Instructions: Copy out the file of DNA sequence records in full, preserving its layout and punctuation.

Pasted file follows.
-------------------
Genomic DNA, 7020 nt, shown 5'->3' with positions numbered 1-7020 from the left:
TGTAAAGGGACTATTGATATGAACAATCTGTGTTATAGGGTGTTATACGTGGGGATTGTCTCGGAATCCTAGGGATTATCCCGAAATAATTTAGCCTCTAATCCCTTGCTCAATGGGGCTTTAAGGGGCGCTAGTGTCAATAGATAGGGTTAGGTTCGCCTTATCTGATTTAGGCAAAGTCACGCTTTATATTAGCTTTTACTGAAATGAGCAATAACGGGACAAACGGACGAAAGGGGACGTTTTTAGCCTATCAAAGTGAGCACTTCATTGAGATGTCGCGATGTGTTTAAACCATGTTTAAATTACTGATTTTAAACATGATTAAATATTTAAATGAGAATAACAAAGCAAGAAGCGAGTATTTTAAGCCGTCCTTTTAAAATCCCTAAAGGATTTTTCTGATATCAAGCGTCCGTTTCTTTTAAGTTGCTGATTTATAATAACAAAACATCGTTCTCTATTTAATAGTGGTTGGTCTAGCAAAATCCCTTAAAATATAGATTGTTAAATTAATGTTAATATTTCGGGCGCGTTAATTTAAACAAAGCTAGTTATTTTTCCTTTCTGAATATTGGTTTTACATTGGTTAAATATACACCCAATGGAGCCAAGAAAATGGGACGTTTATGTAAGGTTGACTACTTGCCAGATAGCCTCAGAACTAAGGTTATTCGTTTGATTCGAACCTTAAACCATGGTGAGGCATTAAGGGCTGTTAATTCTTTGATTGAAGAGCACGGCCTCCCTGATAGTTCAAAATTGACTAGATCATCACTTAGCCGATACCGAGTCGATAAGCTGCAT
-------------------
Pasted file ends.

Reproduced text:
Genomic DNA, 7020 nt, shown 5'->3' with positions numbered 1-7020 from the left:
TGTAAAGGGACTATTGATATGAACAATCTGTGTTATAGGGTGTTATACGTGGGGATTGTCTCGGAATCCTAGGGATTATCCCGAAATAATTTAGCCTCTAATCCCTTGCTCAATGGGGCTTTAAGGGGCGCTAGTGTCAATAGATAGGGTTAGGTTCGCCTTATCTGATTTAGGCAAAGTCACGCTTTATATTAGCTTTTACTGAAATGAGCAATAACGGGACAAACGGACGAAAGGGGACGTTTTTAGCCTATCAAAGTGAGCACTTCATTGAGATGTCGCGATGTGTTTAAACCATGTTTAAATTACTGATTTTAAACATGATTAAATATTTAAATGAGAATAACAAAGCAAGAAGCGAGTATTTTAAGCCGTCCTTTTAAAATCCCTAAAGGATTTTTCTGATATCAAGCGTCCGTTTCTTTTAAGTTGCTGATTTATAATAACAAAACATCGTTCTCTATTTAATAGTGGTTGGTCTAGCAAAATCCCTTAAAATATAGATTGTTAAATTAATGTTAATATTTCGGGCGCGTTAATTTAAACAAAGCTAGTTATTTTTCCTTTCTGAATATTGGTTTTACATTGGTTAAATATACACCCAATGGAGCCAAGAAAATGGGACGTTTATGTAAGGTTGACTACTTGCCAGATAGCCTCAGAACTAAGGTTATTCGTTTGATTCGAACCTTAAACCATGGTGAGGCATTAAGGGCTGTTAATTCTTTGATTGAAGAGCACGGCCTCCCTGATAGTTCAAAATTGACTAGATCATCACTTAGCCGATACCGAGTCGATAAGCTGCAT